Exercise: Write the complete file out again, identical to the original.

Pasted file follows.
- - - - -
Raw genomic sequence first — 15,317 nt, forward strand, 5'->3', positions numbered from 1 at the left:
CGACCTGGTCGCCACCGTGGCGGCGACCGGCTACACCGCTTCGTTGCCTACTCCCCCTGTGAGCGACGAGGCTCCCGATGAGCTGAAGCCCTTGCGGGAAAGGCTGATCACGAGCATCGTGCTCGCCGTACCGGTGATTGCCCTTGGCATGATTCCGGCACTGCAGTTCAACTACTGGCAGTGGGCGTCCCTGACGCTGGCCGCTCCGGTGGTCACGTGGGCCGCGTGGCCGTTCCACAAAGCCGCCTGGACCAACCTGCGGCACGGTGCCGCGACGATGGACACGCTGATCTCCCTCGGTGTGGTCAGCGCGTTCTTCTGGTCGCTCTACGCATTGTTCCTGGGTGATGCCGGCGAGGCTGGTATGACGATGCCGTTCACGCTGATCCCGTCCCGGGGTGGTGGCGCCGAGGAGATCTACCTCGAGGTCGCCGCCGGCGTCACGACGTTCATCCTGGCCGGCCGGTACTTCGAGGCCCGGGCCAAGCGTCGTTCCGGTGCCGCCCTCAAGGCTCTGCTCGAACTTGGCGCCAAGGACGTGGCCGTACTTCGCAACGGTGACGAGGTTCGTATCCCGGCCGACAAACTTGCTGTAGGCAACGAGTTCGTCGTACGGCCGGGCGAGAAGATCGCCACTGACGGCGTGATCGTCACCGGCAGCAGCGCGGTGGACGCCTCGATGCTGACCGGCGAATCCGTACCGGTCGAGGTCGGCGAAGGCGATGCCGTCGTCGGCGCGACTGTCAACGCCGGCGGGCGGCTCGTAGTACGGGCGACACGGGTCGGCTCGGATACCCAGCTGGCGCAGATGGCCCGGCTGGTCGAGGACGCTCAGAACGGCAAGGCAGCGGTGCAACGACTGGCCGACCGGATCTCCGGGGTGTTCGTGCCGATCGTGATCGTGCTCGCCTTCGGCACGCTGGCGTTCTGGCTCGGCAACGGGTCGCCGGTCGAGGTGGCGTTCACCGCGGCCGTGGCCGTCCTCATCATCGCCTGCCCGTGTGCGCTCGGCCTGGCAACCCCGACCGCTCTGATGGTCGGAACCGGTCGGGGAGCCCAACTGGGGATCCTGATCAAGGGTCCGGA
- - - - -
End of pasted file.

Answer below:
Raw genomic sequence first — 15,317 nt, forward strand, 5'->3', positions numbered from 1 at the left:
CGACCTGGTCGCCACCGTGGCGGCGACCGGCTACACCGCTTCGTTGCCTACTCCCCCTGTGAGCGACGAGGCTCCCGATGAGCTGAAGCCCTTGCGGGAAAGGCTGATCACGAGCATCGTGCTCGCCGTACCGGTGATTGCCCTTGGCATGATTCCGGCACTGCAGTTCAACTACTGGCAGTGGGCGTCCCTGACGCTGGCCGCTCCGGTGGTCACGTGGGCCGCGTGGCCGTTCCACAAAGCCGCCTGGACCAACCTGCGGCACGGTGCCGCGACGATGGACACGCTGATCTCCCTCGGTGTGGTCAGCGCGTTCTTCTGGTCGCTCTACGCATTGTTCCTGGGTGATGCCGGCGAGGCTGGTATGACGATGCCGTTCACGCTGATCCCGTCCCGGGGTGGTGGCGCCGAGGAGATCTACCTCGAGGTCGCCGCCGGCGTCACGACGTTCATCCTGGCCGGCCGGTACTTCGAGGCCCGGGCCAAGCGTCGTTCCGGTGCCGCCCTCAAGGCTCTGCTCGAACTTGGCGCCAAGGACGTGGCCGTACTTCGCAACGGTGACGAGGTTCGTATCCCGGCCGACAAACTTGCTGTAGGCAACGAGTTCGTCGTACGGCCGGGCGAGAAGATCGCCACTGACGGCGTGATCGTCACCGGCAGCAGCGCGGTGGACGCCTCGATGCTGACCGGCGAATCCGTACCGGTCGAGGTCGGCGAAGGCGATGCCGTCGTCGGCGCGACTGTCAACGCCGGCGGGCGGCTCGTAGTACGGGCGACACGGGTCGGCTCGGATACCCAGCTGGCGCAGATGGCCCGGCTGGTCGAGGACGCTCAGAACGGCAAGGCAGCGGTGCAACGACTGGCCGACCGGATCTCCGGGGTGTTCGTGCCGATCGTGATCGTGCTCGCCTTCGGCACGCTGGCGTTCTGGCTCGGCAACGGGTCGCCGGTCGAGGTGGCGTTCACCGCGGCCGTGGCCGTCCTCATCATCGCCTGCCCGTGTGCGCTCGGCCTGGCAACCCCGACCGCTCTGATGGTCGGAACCGGTCGGGGAGCCCAACTGGGGATCCTGATCAAGGGTCCGGA